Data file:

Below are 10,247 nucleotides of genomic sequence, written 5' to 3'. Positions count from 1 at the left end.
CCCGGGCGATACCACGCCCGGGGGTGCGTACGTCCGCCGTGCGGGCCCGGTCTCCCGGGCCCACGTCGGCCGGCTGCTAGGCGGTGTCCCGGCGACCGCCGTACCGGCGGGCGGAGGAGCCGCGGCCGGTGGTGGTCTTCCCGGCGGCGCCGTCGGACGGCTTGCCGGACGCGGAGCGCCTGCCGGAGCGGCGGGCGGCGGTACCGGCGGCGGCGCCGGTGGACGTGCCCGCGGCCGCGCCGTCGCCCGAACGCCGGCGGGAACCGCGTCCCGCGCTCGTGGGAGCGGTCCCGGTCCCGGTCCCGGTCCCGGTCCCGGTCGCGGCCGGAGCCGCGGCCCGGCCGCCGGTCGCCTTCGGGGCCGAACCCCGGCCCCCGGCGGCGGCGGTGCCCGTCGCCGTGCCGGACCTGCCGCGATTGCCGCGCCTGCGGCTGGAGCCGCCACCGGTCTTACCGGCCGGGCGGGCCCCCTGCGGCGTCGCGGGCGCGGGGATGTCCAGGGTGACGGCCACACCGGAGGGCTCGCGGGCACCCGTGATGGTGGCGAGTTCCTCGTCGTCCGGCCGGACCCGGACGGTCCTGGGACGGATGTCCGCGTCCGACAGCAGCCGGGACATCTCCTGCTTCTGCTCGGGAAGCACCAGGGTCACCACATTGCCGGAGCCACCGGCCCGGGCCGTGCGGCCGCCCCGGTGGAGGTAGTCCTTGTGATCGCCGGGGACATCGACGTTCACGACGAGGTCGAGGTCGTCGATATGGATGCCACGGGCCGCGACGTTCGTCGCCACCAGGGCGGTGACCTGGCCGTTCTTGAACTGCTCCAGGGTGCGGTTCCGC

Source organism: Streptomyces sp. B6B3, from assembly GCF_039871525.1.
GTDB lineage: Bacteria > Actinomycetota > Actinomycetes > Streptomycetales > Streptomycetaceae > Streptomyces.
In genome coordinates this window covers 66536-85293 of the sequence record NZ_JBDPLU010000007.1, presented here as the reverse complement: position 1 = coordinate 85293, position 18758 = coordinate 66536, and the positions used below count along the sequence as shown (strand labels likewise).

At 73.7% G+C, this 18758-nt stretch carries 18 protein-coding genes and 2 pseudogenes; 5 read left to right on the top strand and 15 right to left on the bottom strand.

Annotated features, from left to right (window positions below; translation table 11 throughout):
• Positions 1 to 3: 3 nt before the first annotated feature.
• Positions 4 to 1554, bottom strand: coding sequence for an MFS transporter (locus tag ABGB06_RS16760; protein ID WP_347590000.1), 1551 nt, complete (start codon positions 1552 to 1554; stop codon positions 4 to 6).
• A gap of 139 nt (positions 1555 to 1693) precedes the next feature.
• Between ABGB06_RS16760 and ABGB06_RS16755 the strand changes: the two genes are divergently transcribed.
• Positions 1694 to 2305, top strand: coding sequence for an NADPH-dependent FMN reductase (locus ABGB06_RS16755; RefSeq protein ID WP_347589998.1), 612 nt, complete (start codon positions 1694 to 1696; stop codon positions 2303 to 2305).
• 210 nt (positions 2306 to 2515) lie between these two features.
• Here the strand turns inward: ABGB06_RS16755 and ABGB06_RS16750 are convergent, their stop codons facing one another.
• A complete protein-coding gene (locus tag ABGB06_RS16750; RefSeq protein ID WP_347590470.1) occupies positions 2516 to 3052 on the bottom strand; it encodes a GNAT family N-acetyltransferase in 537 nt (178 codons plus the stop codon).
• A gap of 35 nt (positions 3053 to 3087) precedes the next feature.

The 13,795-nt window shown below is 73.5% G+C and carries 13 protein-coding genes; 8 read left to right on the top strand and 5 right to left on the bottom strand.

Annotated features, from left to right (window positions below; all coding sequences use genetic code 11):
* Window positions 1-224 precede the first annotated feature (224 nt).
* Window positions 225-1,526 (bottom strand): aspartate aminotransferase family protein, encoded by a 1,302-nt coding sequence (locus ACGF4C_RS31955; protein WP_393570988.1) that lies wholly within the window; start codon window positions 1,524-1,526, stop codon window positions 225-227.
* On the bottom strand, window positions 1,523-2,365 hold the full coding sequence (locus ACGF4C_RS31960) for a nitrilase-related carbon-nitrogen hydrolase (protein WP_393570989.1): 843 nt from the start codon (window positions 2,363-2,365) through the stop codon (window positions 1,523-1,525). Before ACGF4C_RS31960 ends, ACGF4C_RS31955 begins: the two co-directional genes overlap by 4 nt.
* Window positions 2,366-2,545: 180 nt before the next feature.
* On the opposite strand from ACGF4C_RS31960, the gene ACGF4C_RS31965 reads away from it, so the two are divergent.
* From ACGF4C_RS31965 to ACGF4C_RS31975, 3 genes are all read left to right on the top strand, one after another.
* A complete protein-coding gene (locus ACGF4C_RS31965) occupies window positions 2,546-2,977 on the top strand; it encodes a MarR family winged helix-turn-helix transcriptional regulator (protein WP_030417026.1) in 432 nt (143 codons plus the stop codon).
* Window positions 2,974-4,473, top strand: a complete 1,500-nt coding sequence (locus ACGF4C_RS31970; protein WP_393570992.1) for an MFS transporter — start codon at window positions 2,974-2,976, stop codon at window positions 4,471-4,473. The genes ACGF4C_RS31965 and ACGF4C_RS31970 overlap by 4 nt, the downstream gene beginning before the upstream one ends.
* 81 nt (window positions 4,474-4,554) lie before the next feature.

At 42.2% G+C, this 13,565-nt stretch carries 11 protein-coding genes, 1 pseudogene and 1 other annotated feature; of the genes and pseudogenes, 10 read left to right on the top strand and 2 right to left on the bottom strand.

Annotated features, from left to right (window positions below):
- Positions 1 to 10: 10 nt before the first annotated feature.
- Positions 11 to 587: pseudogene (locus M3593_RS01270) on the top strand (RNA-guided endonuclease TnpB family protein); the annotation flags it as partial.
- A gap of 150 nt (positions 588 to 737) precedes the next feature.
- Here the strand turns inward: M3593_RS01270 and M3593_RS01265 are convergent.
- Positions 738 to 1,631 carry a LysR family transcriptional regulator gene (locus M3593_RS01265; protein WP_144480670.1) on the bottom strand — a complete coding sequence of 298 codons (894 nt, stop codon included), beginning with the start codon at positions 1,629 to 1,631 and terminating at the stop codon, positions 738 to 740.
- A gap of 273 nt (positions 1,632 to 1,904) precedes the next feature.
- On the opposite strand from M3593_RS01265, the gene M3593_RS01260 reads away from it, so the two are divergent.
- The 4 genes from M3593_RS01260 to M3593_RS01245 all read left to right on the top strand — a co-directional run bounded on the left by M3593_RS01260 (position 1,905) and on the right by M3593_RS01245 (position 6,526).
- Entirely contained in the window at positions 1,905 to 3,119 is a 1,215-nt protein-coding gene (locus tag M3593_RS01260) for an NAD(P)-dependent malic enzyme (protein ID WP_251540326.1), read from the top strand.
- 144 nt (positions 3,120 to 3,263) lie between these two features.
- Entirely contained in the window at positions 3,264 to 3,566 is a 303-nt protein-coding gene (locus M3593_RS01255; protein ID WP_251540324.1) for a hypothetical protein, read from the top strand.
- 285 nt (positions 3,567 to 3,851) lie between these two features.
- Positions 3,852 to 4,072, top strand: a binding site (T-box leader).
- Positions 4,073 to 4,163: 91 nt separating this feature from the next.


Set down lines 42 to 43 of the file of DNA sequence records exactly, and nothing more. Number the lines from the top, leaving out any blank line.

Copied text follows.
- Positions 3,852 to 4,072, top strand: a binding site (T-box leader).
- Positions 4,073 to 4,163: 91 nt separating this feature from the next.